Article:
Nor by a fond o'er-weening pride misled,
Hope fame by injuring the sacred dead:
Know, who would comment well his godlike page,
Critic, must have a heart as well as head.
Thomas Gray and Richard West became friends at Eton College in 1734 and
wrote to each other for eight years, until West's premature death in 1742.
Gray composed this tribute, “On the Death of Mr. Richard West, ” his only
sonnet, in 1742; it was published posthumously in 1775 with a group of
poems attached to a memoir of Gray by William Mason. William Words-
worth features Gray's sonnet in his critique of poetic diction in the 1800
preface to Lyrical Ballads. Gray worked in a variety of poetic forms, most no-
tably the ode, but is best remembered for his Elegy Written in a Country
In vain to me the smiling mornings shine,
And redd'ning Phoebus lifts his golden fire:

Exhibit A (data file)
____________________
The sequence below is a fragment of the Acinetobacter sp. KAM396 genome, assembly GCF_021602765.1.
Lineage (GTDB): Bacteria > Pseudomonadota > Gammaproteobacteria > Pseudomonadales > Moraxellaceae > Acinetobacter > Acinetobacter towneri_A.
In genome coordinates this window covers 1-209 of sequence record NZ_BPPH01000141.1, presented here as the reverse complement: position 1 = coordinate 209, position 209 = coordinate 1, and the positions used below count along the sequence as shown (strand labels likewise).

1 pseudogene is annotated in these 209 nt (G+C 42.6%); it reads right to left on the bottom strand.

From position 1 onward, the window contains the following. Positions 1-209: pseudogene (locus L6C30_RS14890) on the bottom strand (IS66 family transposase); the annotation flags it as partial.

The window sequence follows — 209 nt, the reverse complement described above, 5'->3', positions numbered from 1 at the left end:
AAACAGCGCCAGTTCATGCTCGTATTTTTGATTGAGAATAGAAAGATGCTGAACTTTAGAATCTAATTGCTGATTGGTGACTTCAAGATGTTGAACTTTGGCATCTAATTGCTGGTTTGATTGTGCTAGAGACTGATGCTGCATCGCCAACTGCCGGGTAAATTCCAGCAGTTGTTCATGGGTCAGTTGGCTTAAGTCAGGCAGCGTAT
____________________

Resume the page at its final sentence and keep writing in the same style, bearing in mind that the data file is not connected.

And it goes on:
The birds in vain their amorous descant join;
Or cheerful fields resume their green attire:
These ears, alas! for other notes repine,
A different object do these eyes require.
My lonely anguish melts no heart but mine;
And in my breast the imperfect joys expire.
Yet morning smiles the busy race to cheer,
And new-born pleasure brings to happier men:
The fields to all their wonted tribute bear:
To warm their little loves the birds complain:
I fruitless mourn to him, that cannot hear,
And weep the more, because I weep in vain.
Thomas Warton followed in the footsteps of his father, Thomas Warton the
elder (c. 1688–1745), not only as a poet but also as a professor of poetry at
Oxford University. Warton established a model for eighteenth-century
sonnet writing that would influence Charlotte Smith, William Lisle Bowles,
and William Wordsworth. He wrote the first substantial literary history, The
History of English Poetry (1774–81), and became poet laureate in 1785, the
year in which he also produced an edition of Milton's poetry.